By Steven Saint Thomas
Where is your next meal coming from? If you’re like most middle-class Americans, you don’t give it much thought. You’ll pick up food at the nearby grocery store, or pop into a restaurant or fast-food drive-through to get a meal someone else prepares for you.
As long as the grocery stores and restaurants stay in business, you are what they call “food secure.” If you ever stumble upon a discussion of “food security,” it usually revolves around poor people who have challenges accessing the current food system.
These people often live in so-called food deserts, where the closest place to get a meal is a convenience store or vending machine. Or maybe they just don’t have any money – access to food is not an inalienable right under the U.S. Constitution.
Now, suppose that our current food system collapses or is disrupted for a while. Maybe a drought in California wipes out half this year’s harvest and prices skyrocket. Maybe a Middle East conflict knocks out a major pipeline and gas prices jump, making it impossible for truckers to drive long distances with your food.
What if your nearby grocery chain is acquired and the new corporate owner decides to shut down the stores in your state because they are lower-performing or less-profitable?
Any of these possible scenarios would bring food security jumping like a jaguar over those poor people to beat down your middle-class door.
In 2010, the Australian government developed a national food policy. While recognizing the challenges of climate change and population growth, Aussie leaders declared the country “food secure.” After all, Australians produce three times the food they consume every year.
The government is taking that for granted and focusing on the business potential in positioning Australia as the bread basket for a food-insecure China.
Faith and investment in the status quo – a globalized food system owned and controlled by Big Ag, Big Oil and Big Box – is the de facto food-security policy of the U.S. as well. The Farm Bill – the closest thing Americans have to a national food policy – assumes if we give the Biggies what they want, we’ll all eat.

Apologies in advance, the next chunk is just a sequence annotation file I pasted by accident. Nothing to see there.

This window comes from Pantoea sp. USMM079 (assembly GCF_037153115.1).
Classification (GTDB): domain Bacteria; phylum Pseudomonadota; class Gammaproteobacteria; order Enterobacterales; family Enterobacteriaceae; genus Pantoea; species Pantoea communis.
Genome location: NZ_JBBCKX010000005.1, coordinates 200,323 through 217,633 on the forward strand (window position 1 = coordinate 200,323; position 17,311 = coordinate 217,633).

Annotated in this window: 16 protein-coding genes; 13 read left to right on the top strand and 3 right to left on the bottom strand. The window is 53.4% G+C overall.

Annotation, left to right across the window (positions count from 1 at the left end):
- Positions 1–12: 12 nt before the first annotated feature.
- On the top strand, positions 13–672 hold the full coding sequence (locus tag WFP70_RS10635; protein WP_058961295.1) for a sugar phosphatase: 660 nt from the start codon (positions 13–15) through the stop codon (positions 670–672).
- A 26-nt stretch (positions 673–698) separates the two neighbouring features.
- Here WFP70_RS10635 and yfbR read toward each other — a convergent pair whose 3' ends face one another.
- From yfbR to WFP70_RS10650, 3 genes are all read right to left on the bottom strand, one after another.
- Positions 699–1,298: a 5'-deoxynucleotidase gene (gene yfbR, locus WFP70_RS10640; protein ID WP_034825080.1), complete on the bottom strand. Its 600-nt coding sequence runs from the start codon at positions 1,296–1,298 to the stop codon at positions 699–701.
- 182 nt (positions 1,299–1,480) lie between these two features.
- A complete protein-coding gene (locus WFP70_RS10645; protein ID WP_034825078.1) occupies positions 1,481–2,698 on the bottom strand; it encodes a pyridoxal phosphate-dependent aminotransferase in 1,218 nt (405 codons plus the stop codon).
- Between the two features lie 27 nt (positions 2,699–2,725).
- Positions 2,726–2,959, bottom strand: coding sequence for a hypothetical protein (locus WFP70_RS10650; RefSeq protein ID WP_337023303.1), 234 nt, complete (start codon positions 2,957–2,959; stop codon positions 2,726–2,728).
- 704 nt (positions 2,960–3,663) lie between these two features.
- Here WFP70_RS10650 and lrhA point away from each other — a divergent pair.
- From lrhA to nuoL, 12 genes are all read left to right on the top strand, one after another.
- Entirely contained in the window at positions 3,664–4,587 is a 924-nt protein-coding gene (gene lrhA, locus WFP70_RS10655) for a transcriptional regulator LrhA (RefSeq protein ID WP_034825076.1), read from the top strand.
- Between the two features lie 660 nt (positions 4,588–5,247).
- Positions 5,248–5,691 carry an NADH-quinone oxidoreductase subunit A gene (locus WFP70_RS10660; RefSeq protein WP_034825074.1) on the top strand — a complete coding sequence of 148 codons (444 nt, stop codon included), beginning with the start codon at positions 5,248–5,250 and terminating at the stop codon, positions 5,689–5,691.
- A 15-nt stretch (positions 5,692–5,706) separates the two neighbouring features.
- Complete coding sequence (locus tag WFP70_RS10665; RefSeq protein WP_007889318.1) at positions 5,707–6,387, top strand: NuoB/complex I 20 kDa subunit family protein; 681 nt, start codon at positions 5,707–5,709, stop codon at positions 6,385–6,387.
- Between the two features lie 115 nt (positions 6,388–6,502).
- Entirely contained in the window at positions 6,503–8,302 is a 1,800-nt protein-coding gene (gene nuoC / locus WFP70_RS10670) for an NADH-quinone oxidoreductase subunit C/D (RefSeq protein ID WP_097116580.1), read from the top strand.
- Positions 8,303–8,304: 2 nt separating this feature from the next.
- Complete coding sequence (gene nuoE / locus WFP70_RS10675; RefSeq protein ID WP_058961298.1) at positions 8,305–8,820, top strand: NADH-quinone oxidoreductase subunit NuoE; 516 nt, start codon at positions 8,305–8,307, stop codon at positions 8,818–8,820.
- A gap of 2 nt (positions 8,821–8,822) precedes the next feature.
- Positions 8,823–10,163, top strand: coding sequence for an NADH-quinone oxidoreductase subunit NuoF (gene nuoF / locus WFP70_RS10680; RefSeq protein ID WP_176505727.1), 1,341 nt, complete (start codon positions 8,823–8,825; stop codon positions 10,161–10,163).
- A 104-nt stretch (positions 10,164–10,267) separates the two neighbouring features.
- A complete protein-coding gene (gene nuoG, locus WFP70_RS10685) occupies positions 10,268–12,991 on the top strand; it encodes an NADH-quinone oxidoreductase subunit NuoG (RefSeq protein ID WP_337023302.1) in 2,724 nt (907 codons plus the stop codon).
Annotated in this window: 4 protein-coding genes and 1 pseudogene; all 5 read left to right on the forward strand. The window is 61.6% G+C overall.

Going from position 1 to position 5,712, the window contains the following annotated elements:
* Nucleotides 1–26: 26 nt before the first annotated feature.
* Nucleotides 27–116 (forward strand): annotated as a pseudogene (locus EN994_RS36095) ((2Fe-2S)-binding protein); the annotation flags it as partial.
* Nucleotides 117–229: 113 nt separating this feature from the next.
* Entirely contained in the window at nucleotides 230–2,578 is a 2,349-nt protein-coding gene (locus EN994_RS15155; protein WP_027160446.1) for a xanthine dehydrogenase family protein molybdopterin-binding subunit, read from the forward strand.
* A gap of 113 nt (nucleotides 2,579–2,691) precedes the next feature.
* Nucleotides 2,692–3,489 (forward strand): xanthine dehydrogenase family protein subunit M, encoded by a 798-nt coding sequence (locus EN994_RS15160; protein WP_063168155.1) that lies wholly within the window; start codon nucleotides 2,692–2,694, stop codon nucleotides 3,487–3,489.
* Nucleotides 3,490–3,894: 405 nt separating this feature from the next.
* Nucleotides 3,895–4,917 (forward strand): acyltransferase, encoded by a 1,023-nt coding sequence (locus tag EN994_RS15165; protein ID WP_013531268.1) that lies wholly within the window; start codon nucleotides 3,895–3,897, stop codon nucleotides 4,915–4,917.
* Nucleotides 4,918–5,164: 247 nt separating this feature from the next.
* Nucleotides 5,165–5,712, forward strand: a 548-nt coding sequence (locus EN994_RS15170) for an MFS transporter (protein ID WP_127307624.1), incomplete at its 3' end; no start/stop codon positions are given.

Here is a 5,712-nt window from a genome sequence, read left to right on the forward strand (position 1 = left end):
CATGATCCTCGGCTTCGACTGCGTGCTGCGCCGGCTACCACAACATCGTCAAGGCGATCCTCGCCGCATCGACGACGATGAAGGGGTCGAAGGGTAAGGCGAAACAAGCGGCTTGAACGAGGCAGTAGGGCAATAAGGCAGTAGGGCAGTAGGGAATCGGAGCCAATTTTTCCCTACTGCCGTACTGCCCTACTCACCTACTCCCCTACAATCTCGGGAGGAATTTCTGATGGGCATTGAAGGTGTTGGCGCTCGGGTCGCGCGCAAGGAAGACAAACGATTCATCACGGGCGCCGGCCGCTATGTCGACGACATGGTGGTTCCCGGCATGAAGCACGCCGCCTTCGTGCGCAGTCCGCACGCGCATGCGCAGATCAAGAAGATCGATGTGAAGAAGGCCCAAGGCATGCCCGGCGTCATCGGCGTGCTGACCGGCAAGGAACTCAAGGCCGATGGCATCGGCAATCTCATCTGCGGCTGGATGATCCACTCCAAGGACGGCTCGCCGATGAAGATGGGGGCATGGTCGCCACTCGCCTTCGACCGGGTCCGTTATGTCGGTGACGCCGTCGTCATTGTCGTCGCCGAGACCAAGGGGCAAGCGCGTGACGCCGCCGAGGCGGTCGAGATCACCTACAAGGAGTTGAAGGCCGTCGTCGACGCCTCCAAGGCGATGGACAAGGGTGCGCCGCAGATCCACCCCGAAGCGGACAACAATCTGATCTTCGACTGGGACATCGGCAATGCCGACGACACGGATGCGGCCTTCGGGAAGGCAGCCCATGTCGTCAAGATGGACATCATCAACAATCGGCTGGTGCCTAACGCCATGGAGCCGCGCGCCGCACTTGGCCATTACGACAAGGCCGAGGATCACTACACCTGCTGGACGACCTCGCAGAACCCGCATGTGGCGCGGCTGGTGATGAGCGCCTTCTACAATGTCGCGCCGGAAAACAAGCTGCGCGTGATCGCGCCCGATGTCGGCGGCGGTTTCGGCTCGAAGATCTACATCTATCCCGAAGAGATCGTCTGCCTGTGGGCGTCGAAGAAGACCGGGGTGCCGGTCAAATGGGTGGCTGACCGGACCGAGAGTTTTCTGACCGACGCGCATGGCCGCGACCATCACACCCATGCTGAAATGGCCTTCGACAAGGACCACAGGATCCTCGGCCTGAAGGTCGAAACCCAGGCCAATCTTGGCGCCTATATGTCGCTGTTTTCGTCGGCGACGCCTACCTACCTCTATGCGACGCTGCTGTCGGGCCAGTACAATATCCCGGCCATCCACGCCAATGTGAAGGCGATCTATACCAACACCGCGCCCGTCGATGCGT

Permaculturists and others in Australia don’t share this faith. For two years, they criss-crossed their continent to develop a “People’s Food Plan” – a blueprint to help people feed themselves rather than rely on the Biggies.
The Australian government doesn’t pay much attention to the People’s Food Plan, but that’s OK. The whole point is regional self-reliance, the foundation of permaculture.
Does your state or county have a Food Future Plan? Has your region done a food assessment? What does your food system look like?
Colorado does not have a Food Future plan and the state’s sustainability coalition website doesn’t even mention food. Meanwhile, 5 million Coloradans import 95 percent of the food they eat. They are almost completely dependent on the global food system to survive.
Trendy civic leaders and politicians adore farmers markets and large grocery chains boast “local food,” but there is relatively little cultivation in Colorado and no push to encourage young entrepreneurs to go into farming.
Local-food stakeholders in my region need to draft a Food Future plan. The process began in earnest in 2010, but stalled. If we can complete the plan, at least we’ll have a blueprint to face the future. We might even know where our next meal will come from.